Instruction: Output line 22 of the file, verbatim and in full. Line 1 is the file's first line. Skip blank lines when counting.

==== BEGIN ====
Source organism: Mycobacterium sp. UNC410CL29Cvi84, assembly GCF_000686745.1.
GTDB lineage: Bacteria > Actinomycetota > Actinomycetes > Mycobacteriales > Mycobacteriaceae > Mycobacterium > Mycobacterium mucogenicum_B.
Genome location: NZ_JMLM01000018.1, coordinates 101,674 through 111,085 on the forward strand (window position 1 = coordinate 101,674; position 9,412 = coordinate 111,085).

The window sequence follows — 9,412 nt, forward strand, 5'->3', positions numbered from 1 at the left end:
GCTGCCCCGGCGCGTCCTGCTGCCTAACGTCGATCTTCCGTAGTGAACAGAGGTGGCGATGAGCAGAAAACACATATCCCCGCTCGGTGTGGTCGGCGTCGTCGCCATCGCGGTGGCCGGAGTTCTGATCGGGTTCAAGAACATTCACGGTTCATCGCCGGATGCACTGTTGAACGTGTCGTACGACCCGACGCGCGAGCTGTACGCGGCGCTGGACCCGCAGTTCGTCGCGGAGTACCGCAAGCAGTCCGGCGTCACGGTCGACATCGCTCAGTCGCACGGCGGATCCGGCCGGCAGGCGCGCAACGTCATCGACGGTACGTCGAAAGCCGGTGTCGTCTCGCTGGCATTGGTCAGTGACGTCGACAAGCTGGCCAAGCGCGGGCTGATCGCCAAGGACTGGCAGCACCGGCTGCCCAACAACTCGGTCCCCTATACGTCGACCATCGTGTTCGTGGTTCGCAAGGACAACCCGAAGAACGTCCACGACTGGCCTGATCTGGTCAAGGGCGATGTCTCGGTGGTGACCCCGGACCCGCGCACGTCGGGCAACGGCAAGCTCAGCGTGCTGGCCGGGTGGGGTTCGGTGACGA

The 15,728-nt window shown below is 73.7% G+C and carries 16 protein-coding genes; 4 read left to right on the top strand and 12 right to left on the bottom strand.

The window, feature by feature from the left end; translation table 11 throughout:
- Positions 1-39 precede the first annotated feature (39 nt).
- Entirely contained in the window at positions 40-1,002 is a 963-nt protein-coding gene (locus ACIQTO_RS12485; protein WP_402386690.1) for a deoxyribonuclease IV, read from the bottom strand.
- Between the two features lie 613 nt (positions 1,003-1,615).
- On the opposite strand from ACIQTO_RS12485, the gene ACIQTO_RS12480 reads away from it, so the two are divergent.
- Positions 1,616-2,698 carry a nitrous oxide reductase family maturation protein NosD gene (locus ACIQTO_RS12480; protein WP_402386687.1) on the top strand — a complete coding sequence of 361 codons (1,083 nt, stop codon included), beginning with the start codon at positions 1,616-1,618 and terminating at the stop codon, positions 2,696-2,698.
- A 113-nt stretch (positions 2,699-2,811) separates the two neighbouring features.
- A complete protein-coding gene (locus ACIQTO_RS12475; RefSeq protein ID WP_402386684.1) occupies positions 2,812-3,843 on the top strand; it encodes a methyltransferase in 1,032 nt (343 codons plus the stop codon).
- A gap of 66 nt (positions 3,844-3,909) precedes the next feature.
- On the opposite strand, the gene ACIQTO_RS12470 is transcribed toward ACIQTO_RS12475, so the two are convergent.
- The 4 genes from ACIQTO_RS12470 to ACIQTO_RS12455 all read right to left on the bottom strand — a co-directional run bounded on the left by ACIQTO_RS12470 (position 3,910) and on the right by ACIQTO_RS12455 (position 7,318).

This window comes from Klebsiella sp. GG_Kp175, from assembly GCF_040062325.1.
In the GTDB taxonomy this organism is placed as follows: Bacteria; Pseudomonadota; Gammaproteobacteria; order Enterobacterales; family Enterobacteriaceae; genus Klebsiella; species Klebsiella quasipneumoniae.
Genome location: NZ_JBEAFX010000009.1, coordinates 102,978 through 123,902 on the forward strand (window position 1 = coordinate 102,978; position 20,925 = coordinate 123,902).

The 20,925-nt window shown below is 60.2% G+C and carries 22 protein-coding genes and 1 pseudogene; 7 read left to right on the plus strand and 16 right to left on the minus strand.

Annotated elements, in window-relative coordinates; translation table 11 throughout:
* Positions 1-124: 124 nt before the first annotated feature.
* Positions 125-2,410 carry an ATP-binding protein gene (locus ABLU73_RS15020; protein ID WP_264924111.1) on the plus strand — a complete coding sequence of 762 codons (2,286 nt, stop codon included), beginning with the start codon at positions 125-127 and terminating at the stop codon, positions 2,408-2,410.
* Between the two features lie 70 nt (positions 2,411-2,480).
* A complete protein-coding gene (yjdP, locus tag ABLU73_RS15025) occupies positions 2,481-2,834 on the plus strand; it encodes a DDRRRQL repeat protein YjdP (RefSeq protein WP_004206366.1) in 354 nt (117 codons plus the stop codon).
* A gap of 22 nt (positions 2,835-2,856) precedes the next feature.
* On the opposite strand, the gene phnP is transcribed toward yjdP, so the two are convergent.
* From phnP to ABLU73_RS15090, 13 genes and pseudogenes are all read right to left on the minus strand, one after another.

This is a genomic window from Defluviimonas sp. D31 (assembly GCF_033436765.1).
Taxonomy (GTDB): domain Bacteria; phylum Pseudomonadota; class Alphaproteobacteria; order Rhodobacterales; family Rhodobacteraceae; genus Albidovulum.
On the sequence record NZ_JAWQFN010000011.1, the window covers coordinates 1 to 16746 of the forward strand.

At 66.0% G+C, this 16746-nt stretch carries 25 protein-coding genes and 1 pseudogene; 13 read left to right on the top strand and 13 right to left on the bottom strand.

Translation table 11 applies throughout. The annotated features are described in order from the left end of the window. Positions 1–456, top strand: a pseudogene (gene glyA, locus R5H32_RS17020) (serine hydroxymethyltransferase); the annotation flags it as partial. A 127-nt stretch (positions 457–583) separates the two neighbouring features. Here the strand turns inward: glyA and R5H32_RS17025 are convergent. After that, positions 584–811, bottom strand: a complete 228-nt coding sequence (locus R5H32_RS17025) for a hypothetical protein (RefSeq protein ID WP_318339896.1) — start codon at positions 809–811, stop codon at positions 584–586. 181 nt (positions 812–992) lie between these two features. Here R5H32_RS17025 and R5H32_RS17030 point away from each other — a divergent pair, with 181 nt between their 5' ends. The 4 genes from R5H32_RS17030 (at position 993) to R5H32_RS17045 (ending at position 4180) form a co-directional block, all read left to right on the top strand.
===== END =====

Annotated elements, in window-relative coordinates; translation table 11 throughout: